All merchandise must fit inside the bag, all at one time to qualify for the 15% discount. No modifying of the bag is allowed. We will allow products up to twice the height of the bag to qualify for discount as long as they fit inside the bag. Multiple items must all fit inside the bag. No stacking allowed beyond the height of the bag. All merchandise must remain in its original packaging. Merchandise cannot be disassembled to fit in bag. Limited to one bag per guest (or household) per purchase per visit. (In keeping with the spirit of the sale, please do not ask the cashier to split your purchase up across multiple bags. You may make multiple shopping trips during the week, but only one bag of savings per trip.) Bag must be surrendered at time of purchase.
For those of you mapping out your trip to Menards in advance using the product dimension information you can find online: the bag is approximately 17" high, 11.5" wide, and 7" deep. Under the terms of the program including the double-the-height clause, this means you can accommodate 2,737 cubic inches, or 1.58 cubic feet, of product material. My initial calculations show that the following items will not fit in the bag: the body and teachings of Jesus Christ, personal happiness, peace, justice.
What will you put in your bag?
At lunch today we were talking about all the social networking sites that have popped up on the Intertubes over the recent years. Mark and I sounded a little curmudgeonly about it, noting that we've long since been ignoring invitations to join the latest fad in making virtual connections to the rest of the world. First I was on BBSes back in the day. They I joined some mailing lists. Then there was Friendster, which kept losing my profile and whose software sucked. And then there was Orkut, which I signed up for because it was Googly but I wasn't popular enough to do anything useful with. And that's when I sort of gave up. MySpace, Facebook, LiveJournal, Linked In and all the rest can call me or send a representative to do lunch if they really want me. Except Myspace - puke.
Part of it is probably the sense that I'd rather be spending time strengthening ties in my real-world community than in an online one. Another part is just not caring. But most importantly, it seems the trend is such that soon we'll have one social networking site per each person with an Internet connection, and we'll be back where we started. I've got enough passwords to remember as it is, okay?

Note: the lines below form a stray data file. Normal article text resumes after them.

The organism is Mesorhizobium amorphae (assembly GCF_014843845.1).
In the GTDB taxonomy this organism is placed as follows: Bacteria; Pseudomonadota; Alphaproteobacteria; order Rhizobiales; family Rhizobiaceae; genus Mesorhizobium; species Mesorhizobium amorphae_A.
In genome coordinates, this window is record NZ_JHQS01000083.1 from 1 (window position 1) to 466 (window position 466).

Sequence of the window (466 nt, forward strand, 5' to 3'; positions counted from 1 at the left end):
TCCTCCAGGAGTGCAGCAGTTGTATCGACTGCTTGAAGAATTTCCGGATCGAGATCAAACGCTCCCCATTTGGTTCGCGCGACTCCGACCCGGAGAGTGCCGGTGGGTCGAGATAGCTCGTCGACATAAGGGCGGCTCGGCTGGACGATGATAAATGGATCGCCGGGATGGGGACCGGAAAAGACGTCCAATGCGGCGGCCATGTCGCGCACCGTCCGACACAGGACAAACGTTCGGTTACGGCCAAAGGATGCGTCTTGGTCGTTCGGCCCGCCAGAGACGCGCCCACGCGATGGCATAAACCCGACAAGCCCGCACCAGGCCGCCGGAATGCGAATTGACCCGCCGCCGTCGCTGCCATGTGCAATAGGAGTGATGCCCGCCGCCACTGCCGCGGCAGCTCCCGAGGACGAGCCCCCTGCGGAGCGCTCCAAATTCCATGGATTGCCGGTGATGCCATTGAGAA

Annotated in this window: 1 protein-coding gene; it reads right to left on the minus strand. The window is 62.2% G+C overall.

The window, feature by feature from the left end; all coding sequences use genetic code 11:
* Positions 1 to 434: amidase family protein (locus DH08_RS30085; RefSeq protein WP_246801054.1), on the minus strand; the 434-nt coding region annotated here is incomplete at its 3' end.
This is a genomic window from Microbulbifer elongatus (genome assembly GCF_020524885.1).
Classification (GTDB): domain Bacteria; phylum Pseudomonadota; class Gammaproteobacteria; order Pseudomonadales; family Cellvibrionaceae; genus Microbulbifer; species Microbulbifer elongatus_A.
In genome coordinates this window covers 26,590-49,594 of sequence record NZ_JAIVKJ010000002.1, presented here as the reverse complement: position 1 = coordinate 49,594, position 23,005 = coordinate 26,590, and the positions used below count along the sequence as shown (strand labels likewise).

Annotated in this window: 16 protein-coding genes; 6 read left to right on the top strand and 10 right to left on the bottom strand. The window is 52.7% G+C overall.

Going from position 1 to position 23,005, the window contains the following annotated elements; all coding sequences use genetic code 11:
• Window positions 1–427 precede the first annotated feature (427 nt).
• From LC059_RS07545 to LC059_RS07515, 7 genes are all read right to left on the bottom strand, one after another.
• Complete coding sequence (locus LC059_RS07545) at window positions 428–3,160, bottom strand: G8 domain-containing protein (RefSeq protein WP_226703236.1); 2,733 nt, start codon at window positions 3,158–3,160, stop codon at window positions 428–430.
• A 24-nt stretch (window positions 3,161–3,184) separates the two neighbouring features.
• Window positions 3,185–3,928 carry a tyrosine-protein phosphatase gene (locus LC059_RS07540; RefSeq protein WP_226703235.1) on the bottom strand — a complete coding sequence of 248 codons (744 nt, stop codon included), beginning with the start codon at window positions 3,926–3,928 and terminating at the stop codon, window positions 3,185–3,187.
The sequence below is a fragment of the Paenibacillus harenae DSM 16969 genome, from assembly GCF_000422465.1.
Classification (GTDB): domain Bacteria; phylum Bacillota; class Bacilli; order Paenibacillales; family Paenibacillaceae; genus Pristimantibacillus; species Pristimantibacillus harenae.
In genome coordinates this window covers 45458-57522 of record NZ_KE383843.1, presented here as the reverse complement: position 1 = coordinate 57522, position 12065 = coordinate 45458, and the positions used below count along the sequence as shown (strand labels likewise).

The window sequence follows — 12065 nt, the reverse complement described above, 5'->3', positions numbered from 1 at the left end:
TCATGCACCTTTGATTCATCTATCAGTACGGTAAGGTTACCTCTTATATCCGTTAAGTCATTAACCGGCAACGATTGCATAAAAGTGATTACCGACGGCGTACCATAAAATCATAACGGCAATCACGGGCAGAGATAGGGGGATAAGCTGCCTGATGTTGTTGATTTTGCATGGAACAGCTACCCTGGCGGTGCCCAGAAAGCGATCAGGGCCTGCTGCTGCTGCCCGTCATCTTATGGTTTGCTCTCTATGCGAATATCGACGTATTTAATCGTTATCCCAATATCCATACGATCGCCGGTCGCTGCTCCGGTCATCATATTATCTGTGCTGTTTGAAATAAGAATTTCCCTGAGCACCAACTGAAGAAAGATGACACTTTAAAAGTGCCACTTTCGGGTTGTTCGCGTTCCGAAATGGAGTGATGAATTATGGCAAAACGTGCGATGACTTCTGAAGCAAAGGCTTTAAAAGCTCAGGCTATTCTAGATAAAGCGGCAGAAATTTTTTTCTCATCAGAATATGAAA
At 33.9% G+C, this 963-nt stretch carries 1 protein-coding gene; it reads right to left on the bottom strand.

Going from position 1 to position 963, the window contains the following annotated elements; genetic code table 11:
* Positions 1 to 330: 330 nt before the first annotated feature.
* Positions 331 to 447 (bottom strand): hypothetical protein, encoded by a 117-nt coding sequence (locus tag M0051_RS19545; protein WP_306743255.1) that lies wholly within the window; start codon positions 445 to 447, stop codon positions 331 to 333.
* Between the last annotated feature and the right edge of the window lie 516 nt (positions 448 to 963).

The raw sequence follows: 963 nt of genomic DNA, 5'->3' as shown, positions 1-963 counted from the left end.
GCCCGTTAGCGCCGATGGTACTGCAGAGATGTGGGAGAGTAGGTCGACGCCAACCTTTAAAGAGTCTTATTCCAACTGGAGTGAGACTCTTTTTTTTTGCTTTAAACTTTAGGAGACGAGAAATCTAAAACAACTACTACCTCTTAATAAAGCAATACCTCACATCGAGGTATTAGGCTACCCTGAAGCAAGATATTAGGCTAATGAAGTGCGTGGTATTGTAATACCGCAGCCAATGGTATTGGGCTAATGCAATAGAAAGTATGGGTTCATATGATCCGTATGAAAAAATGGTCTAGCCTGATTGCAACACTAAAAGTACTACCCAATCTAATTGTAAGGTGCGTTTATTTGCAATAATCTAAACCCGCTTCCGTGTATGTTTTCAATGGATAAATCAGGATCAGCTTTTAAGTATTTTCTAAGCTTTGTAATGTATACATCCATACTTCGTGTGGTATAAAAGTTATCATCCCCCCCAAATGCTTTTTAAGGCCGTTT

But it is funny to me when the networking sites scrape information off of my website in an attempt to make me look like a member. Like Spoke, which just did this without asking. Unfortunately, they get some significant things wrong, e.g. listing Earlham College President Doug Bennett as the president of my company, Summersault. To be clear, Doug has not left his position as the president of an internationally known liberal arts college to serve as President of a website development firm.
If he is looking for that kind of position with us, we're open to, um, networking with him...without the help of a website.
Thanks to Paul Retherford for pointing me to this essay, Beyond Sustainability: Why an All-Consuming Campaign to Reduce Unsustainability Fails. Highlight:
Our very approach to solving the “problem” of unsustainability is grounded in a mindset that prevents sustainability from emerging. Always anchored to the past, the future is envisioned as being bigger or better. But such an approach will always keep us rooted in the past. To escape from the past, one must think in an entirely different way.
The current ideal of sustainability, as sustainable development, is not a vision for the future. It is merely a modification of the current process of economic development that its proponents claim, in theory, need not cause the terribly destructive consequences of the past. Sustainable development is fundamentally instrumental. It suggests new means, but still old ends. Sustainable appears as an adjective; the noun is still development.
As I look at sustainability efforts in my own life and at sustainability as a local progressive value, it's important to me that someone out there has the right words to say what so many people are afraid to say: there are ways in which the survival of life on Earth is in conflict with traditional economic development, a.k.a. the continued growth of our civilization. Many sustainability efforts are purely or primarily anthropocentric, and therefore fail by definition.
This essay doesn't have all the answers, but it's got a good grip on that particular problem.